We might have heard someone claim “I mainly listen to rock” or “I only play rap music” when describing their music preferences. It’s apparent that we think of genres of music as clearly defined categories that artists fall into when producing music. It assumes that the artists make a conscious decision to write songs that follow an exclusive set of rules for a certain genre. While this belief system is simple to understand, it is ineffective in describing your music preferences.
I do acknowledge that it can be helpful for people to think of music genres as categorical compositions of artists with common sound. Unfortunately, this impractical means of communicating fails to acknowledge that no two artists have the same influences, upbringing or sound for that matter. The truth is that the world of music is seemingly infinite, as every artist has a unique identity. With this logic, it makes less sense to have a set amount of groups that a song, let alone an artist, can fit into.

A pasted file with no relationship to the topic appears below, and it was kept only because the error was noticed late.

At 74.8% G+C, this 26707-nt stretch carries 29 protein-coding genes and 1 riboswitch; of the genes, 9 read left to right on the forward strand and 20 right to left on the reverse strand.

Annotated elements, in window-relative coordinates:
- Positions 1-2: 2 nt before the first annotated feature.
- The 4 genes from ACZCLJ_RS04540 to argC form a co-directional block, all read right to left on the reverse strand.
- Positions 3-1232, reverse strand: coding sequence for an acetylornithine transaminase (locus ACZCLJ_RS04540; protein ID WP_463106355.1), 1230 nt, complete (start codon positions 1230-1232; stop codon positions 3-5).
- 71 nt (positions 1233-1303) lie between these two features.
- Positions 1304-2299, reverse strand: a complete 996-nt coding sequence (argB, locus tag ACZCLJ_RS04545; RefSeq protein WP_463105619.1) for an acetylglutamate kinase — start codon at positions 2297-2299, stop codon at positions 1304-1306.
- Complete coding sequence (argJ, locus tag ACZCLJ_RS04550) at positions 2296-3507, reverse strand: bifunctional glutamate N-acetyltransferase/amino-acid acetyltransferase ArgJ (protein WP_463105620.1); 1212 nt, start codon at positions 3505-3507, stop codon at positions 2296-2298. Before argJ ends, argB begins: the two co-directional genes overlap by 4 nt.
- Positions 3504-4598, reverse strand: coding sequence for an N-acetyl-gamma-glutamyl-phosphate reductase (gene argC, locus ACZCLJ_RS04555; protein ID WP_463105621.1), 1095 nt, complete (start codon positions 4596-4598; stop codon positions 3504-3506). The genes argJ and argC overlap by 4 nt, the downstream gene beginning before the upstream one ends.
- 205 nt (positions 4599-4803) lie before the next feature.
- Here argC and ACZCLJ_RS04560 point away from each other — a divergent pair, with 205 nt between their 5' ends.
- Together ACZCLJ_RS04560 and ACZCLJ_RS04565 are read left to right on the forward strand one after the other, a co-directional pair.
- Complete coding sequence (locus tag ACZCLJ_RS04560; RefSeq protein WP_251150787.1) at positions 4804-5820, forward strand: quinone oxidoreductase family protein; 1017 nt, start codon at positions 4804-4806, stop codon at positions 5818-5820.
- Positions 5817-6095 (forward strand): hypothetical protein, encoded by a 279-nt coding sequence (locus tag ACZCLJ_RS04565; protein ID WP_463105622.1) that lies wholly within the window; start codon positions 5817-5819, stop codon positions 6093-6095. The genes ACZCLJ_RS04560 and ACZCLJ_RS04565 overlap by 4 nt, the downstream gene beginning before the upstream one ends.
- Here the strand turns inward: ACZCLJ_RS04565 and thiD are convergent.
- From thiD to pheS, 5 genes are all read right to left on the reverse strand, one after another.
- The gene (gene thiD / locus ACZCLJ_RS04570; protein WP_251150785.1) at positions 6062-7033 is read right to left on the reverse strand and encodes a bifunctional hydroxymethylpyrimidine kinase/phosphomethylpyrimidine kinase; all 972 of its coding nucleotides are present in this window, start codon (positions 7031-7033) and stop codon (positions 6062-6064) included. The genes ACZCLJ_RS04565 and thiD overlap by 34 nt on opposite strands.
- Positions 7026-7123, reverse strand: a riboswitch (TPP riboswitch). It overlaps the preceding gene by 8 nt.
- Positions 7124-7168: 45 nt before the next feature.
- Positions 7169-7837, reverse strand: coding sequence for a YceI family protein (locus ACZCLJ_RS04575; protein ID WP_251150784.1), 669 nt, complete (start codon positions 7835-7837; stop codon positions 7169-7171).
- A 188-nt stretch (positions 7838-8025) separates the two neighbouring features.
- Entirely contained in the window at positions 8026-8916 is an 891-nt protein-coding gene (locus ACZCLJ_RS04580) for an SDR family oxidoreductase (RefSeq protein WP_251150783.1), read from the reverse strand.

Even if we were to all agree to prefer simple groupings for songs to fall into, music tends to evolve over time as performers experiment with new ideas in songwriting. This gives rise to the concept of subgenres. This allows people to more precisely describe what it is they hear. The problem with this, however, is that if one holds to the idea that music is to be exclusively labeled, wouldn’t that give rise to millions of subgenres if you want to accurately portray something you hear in a track? Keeping track of every little small genre of music could work fine if you don’t mind being that person that goes around saying “I like to listen to experimental-hyperpop-jazz-fusion-wave.”
Rather than separate music into independent categories from each other, one should perhaps use the concept of genres as an adjective. Like physical objects, music can be described using an endless amount of words. This makes it clear that music has such a subjective nature to it based on the listener. Like so many other forms of art, music is not to be kept in such a neat predictable order. More listeners should recognize that certain pieces of music can feel different depending on who is listening.